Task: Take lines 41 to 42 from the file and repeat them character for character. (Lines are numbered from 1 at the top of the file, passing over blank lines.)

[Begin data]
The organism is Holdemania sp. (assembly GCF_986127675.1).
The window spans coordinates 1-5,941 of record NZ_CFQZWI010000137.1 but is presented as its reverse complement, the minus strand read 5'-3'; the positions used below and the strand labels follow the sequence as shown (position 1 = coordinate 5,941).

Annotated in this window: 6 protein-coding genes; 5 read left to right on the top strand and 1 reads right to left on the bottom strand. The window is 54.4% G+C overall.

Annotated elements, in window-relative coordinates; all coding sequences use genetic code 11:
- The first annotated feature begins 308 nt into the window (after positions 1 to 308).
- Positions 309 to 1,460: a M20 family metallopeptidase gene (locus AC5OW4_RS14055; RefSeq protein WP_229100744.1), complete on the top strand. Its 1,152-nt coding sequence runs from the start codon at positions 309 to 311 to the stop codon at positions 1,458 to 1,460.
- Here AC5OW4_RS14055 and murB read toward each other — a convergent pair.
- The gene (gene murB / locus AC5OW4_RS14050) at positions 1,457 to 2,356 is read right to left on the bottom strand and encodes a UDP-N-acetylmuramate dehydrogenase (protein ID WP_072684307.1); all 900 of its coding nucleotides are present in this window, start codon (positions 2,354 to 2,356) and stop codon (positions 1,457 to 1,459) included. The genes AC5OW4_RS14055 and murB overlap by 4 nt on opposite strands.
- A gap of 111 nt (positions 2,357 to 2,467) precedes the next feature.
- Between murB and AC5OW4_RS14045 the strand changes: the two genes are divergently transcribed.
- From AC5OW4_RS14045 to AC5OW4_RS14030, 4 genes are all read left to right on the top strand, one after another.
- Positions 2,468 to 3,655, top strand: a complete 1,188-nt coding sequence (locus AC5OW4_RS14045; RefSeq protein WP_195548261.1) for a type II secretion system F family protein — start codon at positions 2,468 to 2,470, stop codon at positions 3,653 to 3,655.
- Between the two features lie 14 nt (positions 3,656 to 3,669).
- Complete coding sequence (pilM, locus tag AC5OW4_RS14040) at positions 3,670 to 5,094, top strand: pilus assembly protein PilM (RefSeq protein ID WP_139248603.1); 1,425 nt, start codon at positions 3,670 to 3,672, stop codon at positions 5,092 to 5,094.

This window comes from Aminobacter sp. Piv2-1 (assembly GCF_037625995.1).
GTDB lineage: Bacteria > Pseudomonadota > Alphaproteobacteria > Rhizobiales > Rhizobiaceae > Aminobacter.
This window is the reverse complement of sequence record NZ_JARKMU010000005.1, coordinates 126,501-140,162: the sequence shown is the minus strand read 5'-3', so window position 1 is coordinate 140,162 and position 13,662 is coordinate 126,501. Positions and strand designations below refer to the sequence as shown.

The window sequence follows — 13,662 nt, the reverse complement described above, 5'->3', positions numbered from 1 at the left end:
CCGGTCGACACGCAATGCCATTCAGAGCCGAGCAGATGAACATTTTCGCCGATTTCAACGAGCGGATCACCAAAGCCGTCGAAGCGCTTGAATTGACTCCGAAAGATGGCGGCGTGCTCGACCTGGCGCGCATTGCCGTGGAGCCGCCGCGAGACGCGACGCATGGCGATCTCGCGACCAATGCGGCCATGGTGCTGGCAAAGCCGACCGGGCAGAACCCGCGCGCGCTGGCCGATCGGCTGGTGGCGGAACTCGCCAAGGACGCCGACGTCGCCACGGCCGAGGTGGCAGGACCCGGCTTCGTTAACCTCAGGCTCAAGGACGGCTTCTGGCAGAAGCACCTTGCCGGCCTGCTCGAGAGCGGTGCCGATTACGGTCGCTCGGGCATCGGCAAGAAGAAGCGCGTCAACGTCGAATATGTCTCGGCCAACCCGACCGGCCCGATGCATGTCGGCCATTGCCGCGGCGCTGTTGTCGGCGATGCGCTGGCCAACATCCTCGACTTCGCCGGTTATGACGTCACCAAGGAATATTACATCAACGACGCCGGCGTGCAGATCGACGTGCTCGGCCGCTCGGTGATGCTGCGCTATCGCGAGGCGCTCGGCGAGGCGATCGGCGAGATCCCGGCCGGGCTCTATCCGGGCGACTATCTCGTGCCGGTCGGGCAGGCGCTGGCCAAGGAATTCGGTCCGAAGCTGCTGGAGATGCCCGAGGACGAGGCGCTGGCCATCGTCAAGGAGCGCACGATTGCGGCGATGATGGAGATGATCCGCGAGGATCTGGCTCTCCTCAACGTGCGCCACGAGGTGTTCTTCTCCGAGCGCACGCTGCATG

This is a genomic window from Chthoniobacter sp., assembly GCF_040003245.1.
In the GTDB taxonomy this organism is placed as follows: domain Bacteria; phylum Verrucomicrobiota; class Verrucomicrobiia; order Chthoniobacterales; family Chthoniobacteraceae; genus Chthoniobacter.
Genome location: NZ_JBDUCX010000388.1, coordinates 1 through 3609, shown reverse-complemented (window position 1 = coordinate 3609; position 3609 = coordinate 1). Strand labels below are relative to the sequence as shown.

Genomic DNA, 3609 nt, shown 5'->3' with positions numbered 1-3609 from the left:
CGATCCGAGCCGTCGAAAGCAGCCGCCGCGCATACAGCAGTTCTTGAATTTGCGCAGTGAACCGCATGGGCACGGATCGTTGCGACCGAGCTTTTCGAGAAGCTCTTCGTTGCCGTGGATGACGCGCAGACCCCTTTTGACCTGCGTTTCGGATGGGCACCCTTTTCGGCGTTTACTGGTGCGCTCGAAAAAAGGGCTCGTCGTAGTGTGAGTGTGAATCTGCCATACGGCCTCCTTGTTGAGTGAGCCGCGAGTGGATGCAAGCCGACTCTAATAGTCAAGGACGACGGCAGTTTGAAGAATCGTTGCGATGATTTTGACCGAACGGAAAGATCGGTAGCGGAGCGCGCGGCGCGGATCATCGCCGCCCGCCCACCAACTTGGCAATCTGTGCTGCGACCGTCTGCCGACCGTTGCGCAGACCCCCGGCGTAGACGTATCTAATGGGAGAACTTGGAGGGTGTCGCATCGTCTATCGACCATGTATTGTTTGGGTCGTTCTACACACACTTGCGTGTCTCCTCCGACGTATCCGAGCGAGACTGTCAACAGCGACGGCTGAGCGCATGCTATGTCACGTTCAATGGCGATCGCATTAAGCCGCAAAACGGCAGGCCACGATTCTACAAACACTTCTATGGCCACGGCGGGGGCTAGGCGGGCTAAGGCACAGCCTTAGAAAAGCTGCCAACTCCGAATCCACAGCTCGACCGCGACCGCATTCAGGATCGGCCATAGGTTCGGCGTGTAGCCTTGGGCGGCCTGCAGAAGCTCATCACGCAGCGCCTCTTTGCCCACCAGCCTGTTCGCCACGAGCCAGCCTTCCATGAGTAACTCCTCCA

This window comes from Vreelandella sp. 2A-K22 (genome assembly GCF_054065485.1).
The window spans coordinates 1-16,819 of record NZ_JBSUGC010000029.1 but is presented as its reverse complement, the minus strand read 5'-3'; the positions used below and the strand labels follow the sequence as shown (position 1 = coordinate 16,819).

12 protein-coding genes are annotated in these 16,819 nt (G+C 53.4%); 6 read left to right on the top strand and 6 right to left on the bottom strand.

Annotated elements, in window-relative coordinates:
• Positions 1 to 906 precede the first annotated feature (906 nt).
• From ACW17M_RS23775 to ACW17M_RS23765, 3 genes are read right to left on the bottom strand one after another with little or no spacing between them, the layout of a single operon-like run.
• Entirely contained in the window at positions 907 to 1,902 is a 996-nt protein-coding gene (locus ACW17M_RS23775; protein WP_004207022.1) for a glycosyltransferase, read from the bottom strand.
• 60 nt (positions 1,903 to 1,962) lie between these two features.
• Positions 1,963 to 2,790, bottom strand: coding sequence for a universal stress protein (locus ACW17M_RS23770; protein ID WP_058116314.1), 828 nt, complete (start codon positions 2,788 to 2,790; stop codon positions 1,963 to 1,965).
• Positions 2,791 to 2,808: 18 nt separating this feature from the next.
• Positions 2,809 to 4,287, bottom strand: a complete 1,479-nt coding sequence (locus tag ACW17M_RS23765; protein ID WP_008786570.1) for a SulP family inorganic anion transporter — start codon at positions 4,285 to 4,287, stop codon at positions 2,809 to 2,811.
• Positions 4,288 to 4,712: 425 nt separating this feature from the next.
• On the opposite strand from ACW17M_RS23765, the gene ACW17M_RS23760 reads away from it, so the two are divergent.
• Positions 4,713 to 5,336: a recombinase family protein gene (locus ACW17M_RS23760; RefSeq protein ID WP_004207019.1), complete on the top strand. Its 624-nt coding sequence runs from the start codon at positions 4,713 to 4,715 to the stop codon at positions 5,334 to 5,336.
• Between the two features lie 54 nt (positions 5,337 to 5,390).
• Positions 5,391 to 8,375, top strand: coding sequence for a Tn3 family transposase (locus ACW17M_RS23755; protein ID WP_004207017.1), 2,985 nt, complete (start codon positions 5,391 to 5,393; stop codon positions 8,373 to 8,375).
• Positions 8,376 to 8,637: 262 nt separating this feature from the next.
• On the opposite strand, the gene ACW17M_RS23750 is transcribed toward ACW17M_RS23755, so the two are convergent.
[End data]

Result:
• Positions 8,376 to 8,637: 262 nt separating this feature from the next.
• On the opposite strand, the gene ACW17M_RS23750 is transcribed toward ACW17M_RS23755, so the two are convergent.